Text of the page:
How much I have to be thankful for. Thankful America is such a caring country. If you go to Dadaab, Darfur, Uganda, there are US NGOs delivering health care, food, nutrition. Our country does great things to help with no anticipation in return. The Chinese people are all over the place and they’re expecting a return. It’s great that China builds, but they bring their own labor. America tries to be a catalyst for development. When I was in Uganda, most of those administering development programs were Ugandan. We’re empowering Africans as they take over administering programs such as PEPFAR.So we’re providing jobs as well as hope. I’m very proud of what America does.
You’ve been a longtime champion of development assistance. Why is it important to keep fighting for it? And what’s your inspiration?
We live in a very small world, and because of technology and transportation, there are no boundaries anymore. Mountains and oceans don’t keep us apart. If you’re the most powerful country in the world, it’s important to be a part of that world in a meaningful way. People in the developing world don’t need to be dependent on America, but they could use some help to grow and develop to better themselves. We need to push for beneficiaries to take over more of the responsibilities for themselves. We are a compassionate people but we have finite resources. In Tanzania, America provides most of the HIV antiretroviral drug, but most of the testing, lab work and distribution is done by Tanzanians. That’s the way that it should be.
How does development assistance help U.S. national security? We live in a very small world and because of tech and transportation, there are no boundaries any more. Tom Friedman’s book says, the world is flat. The barriers don’t keep us apart anymore. If you’re the most powerful country in the world, it’s important to be a part of that world in a meaningful way.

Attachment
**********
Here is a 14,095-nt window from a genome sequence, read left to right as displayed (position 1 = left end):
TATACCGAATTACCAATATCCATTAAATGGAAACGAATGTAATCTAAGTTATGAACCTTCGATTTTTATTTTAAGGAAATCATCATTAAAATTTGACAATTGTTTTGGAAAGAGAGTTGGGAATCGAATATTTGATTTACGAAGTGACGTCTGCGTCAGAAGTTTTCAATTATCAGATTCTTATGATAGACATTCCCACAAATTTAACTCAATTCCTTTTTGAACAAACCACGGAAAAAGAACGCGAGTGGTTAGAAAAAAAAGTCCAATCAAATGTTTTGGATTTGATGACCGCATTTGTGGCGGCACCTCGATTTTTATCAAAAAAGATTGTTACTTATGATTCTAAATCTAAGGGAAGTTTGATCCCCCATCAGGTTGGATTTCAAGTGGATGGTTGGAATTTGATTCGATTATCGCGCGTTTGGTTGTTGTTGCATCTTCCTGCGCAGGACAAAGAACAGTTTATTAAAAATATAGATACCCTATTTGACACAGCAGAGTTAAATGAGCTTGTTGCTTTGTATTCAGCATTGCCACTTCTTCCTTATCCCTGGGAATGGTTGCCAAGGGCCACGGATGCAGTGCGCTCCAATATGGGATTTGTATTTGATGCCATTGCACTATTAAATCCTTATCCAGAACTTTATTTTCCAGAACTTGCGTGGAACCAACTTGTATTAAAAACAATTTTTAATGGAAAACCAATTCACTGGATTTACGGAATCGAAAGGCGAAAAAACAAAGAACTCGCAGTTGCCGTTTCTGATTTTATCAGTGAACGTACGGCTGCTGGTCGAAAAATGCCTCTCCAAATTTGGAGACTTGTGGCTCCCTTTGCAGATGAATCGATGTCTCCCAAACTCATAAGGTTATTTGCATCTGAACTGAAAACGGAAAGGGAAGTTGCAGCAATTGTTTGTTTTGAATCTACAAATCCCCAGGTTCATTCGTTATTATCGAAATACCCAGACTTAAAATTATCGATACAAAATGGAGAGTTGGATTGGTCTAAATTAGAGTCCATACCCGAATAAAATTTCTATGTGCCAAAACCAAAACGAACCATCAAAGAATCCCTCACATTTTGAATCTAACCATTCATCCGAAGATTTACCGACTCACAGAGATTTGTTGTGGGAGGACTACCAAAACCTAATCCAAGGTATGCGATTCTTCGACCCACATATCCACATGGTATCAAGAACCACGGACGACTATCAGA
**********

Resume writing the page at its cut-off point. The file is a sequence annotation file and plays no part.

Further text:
How will you support foreign aid in these tough economic times?
We have to analyze every appropriation on the cost-benefit basis, meaning there must be a benefit to justify the cost. And ONE knows that justification is the benefit that you get back. If we’re giving foreign aid assistance to a country that doesn’t like us and doesn’t use the aid, then we’re not making a good investment. But if we go to another land and use aid to help them become less dependent on us, then that’s the way it ought to be.
Lifesaving development programs depend on bipartisan support for adequate funding. In these tough times, do you feel optimistic in the future of bipartisanship?
I’m an eternal optimist.
What are you most proud of achieving in the Senate, on US-Africa policy?
What we did with the Kate Puzey Peace Corps Volunteer Protection Act has helped bring greater security to Peace Corps volunteers in difficult situations. In Nigeria, I tried to persuade a Muslim Imam that vaccines are safe and important. If that saved any children’s lives, then I’m proud of that. I was also proud to share, at a Kenyan national prayer breakfast, the story of how Rwanda, under President Kagame, ended a genocide and is turning its economy around. That’s monumental. And at the request of the U.S. Embassy, I discussed the importance of human rights with President Obiang of Equatorial Guinea, which helped to secure the release of several political prisoners shortly after.
What can ONE members can say to convince their Members of Congress to support development assistance?
Every organization has a story to tell, and telling that story is very important to get your message out. Tell your story to elected officials. “Just because” doesn’t work. If politicians understand that the benefit outweighs the cost, then you’ve made your case.